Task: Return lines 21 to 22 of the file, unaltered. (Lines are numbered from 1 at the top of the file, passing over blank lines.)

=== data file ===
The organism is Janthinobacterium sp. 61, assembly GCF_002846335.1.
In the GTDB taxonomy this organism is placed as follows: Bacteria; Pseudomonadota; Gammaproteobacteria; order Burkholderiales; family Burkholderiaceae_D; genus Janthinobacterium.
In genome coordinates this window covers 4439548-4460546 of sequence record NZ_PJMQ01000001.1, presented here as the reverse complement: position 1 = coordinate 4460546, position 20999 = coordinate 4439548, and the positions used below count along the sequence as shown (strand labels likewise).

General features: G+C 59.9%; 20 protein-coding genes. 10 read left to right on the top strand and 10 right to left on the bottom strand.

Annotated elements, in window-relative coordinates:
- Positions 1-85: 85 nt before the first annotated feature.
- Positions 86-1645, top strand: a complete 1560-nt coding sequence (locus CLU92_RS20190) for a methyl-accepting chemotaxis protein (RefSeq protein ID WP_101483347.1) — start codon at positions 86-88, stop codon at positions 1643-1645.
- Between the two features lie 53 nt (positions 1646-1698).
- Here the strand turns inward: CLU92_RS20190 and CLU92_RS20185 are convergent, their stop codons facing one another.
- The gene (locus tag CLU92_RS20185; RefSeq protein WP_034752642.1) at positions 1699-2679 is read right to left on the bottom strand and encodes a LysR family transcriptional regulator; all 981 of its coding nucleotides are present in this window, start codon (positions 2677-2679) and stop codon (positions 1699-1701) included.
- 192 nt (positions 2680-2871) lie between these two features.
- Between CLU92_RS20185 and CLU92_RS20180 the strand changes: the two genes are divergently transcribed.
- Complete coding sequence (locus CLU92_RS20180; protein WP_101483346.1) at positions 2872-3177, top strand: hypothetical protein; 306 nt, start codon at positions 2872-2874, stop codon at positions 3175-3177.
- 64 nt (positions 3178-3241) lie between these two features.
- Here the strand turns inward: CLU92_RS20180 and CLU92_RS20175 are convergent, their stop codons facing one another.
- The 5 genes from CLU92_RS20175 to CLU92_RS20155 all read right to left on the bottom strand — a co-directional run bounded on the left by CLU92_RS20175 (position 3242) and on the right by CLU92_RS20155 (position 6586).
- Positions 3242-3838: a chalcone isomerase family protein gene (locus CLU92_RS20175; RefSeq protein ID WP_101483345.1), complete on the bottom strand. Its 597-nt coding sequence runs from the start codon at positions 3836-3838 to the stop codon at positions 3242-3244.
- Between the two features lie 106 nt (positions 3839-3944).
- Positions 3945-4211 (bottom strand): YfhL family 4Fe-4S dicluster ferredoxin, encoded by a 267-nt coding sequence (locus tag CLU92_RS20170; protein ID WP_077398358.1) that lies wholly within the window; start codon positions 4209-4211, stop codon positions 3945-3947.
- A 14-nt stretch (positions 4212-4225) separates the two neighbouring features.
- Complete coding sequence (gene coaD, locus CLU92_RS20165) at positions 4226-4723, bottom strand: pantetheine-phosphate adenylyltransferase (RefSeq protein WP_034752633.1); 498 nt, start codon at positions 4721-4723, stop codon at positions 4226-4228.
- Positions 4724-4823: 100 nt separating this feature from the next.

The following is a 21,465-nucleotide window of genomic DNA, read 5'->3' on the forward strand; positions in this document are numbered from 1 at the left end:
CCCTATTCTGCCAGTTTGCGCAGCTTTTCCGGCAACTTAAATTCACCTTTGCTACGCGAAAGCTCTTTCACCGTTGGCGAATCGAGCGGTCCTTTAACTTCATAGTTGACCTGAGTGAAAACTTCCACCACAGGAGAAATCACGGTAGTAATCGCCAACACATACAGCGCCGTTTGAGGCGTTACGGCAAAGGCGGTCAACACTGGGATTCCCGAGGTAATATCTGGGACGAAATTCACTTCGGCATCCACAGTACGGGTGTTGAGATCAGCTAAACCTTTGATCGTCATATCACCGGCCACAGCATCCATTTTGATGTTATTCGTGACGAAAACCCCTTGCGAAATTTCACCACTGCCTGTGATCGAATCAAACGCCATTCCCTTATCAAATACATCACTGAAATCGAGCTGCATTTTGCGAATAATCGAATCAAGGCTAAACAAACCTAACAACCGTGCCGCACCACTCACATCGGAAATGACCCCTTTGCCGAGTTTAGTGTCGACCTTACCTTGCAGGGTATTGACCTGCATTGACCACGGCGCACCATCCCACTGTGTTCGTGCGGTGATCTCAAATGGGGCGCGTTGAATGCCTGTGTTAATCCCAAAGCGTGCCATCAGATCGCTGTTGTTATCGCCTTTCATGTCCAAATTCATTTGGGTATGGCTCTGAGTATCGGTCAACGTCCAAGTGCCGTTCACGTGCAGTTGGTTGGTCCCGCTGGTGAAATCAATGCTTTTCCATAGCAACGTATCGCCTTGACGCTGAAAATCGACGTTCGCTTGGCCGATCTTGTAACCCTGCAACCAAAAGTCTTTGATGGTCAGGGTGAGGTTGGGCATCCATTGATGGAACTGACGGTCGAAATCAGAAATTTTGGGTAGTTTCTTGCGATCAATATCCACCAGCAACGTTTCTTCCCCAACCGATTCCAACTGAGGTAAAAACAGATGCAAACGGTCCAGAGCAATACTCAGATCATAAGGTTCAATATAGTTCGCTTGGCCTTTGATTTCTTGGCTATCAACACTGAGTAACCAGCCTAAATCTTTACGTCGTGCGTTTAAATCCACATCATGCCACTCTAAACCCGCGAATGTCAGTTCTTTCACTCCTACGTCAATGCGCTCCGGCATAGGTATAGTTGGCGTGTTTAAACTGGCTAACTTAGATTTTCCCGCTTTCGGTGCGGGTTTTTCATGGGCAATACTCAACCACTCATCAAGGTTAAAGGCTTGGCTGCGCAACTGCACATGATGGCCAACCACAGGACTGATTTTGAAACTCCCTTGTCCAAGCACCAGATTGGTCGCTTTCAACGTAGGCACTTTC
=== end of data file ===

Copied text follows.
- Complete coding sequence (gene coaD, locus CLU92_RS20165) at positions 4226-4723, bottom strand: pantetheine-phosphate adenylyltransferase (RefSeq protein WP_034752633.1); 498 nt, start codon at positions 4721-4723, stop codon at positions 4226-4228.
- Positions 4724-4823: 100 nt separating this feature from the next.